WHOI scientist Pat Lohmann removes a core drilled from a living coral during a recent field expedition to Palau, a remote coral reef archipelago in the far western Pacific. The core can be thought of as a biopsy that reveals how the coral is reacting to climate changes, in particular, ocean warming and acidification. Palau is a coral reef system currently studied by Anne Cohen's lab. (Photo by Anne Cohen, Woods Hole Oceanographic Institution)
The WHOI Scientific Diving Program: 60 Years of Excellence
Diving operations at the Woods Hole Oceanographic and aboard Institution vessels are governed by the WHOI Diving Program.
The WHOI Diving Program currently supports approximately 50 divers representing all major WHOI departments. This pool of divers, a source of diving assistance for a wide range of special projects, can be contacted through the WHOI Diving Safety Officer (DSO).
Area of Operations
Global. WHOI Divers utilize a multitude of diving techniques for their operations around the world.
- Archaeology in Greece
- Climate Change & Coral in Bermuda
- Oceanography in the Arctic
- Martha's Vineyard Coastal Observatory
WHOI diving supports Open-Circuit SCUBA, Closed Circuit Rebreathers and Surface Supplied diving systems to meet the requirements of approved scientific missions.
The Diving Program can supply high & low pressure compressed breathing air, nitrox, scuba cylinders, weight belts, and lead weights. While visiting scientists are expected to supply the rest of their gear, a limited amount of other equipment, such as regulators, buoyancy compensators, wetsuits, small high pressure air compressors, etc. may be available with prior notification. We have a modest scuba repair facility and can repair certain brands of regulators, buoyancy compensators, visually inspect cylinders, and calibrate depth gauges.
It should be noted that WHOI does not currently have a recompression chamber.
Certification is available in the following areas for persons who have a scientific need to dive: basic and advanced scuba (NAUI, AAUS), first aid (National Safety Council), cardiopulmonary resuscitation (American Heart Association), Oxygen Administration in Diving Accidents (Divers Alert Network), dry suit diving, computer diving, lightweight surface-supplied diving (Diving Systems International dive control system, Superlite helmet, KMB band mask), and open sea multiple tether diving (‘bluewater’). Prospective divers are advised that the local environment is challenging, including limited visibility (normal range 3 feet to 12 feet, extremes from 0 feet to 25 feet), currents (normal maximum current off the Institution pier is 1.5 knots, may be >3.5 knots in Vineyard Sound), a wide seasonal temperature variation (ocean range 28 degrees F in winter to 77 degrees F in summer, air range -10 to 90 Fahrenheit), and seasonally heavy boat traffic.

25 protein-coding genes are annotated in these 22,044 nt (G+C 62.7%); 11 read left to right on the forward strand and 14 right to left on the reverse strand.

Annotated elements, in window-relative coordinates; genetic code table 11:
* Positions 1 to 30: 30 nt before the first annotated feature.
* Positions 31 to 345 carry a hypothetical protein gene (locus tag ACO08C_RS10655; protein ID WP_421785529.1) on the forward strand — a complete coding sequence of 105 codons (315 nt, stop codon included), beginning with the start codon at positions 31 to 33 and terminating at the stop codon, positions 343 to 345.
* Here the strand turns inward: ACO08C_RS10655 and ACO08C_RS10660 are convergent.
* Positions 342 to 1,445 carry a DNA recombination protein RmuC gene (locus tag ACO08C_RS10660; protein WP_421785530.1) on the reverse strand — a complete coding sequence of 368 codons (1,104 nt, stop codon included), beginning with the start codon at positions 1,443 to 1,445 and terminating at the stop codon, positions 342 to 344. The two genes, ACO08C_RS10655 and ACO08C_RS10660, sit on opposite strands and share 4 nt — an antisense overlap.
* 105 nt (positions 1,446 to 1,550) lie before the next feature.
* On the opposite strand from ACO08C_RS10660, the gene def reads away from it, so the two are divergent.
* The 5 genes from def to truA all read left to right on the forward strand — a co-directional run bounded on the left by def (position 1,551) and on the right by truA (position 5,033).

Rules and regulations concerning diving policy are developed, interpreted, and reviewed by the Diving Control Board (DCB), which is comprised of the Institution Safety Officer, six experienced scientific divers, and the DSO. The DSO has operational authority for the Diving Program and is responsible for the enforcement of diving safety regulations, conduct of diver training, approval of dive plans and equipment, the compiling and storage of diving-related records and information, and the maintenance of Institution-owned diving gear.
Divers must be authorized by the Institution’s DSO or DCB before commencing any diving operations under WHOI auspices. WHOI is an organizational member of the American Academy of Underwater Sciences. For information specific to diving operations from WHOI research vessels, see the Shipboard Diving section.